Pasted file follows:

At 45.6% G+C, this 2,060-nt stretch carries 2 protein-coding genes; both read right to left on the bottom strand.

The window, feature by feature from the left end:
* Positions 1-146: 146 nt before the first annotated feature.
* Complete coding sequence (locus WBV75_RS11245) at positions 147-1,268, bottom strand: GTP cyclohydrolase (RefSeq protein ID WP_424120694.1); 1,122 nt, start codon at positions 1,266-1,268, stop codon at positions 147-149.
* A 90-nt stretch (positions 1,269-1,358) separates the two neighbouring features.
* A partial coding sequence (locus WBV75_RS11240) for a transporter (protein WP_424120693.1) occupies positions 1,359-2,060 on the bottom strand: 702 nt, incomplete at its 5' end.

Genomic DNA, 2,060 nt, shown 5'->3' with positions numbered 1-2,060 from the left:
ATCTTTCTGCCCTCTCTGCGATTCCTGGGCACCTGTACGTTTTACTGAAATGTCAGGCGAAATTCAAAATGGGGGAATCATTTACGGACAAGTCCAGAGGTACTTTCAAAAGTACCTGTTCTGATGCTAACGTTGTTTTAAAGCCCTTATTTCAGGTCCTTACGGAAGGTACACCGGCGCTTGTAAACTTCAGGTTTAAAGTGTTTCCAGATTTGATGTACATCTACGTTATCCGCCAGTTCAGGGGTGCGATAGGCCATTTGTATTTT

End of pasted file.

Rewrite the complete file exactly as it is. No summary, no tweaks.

At 45.6% G+C, this 2,060-nt stretch carries 2 protein-coding genes; both read right to left on the bottom strand.

The window, feature by feature from the left end:
* Positions 1-146: 146 nt before the first annotated feature.
* Complete coding sequence (locus WBV75_RS11245) at positions 147-1,268, bottom strand: GTP cyclohydrolase (RefSeq protein ID WP_424120694.1); 1,122 nt, start codon at positions 1,266-1,268, stop codon at positions 147-149.
* A 90-nt stretch (positions 1,269-1,358) separates the two neighbouring features.
* A partial coding sequence (locus WBV75_RS11240) for a transporter (protein WP_424120693.1) occupies positions 1,359-2,060 on the bottom strand: 702 nt, incomplete at its 5' end.

Genomic DNA, 2,060 nt, shown 5'->3' with positions numbered 1-2,060 from the left:
ATCTTTCTGCCCTCTCTGCGATTCCTGGGCACCTGTACGTTTTACTGAAATGTCAGGCGAAATTCAAAATGGGGGAATCATTTACGGACAAGTCCAGAGGTACTTTCAAAAGTACCTGTTCTGATGCTAACGTTGTTTTAAAGCCCTTATTTCAGGTCCTTACGGAAGGTACACCGGCGCTTGTAAACTTCAGGTTTAAAGTGTTTCCAGATTTGATGTACATCTACGTTATCCGCCAGTTCAGGGGTGCGATAGGCCATTTGTATTTT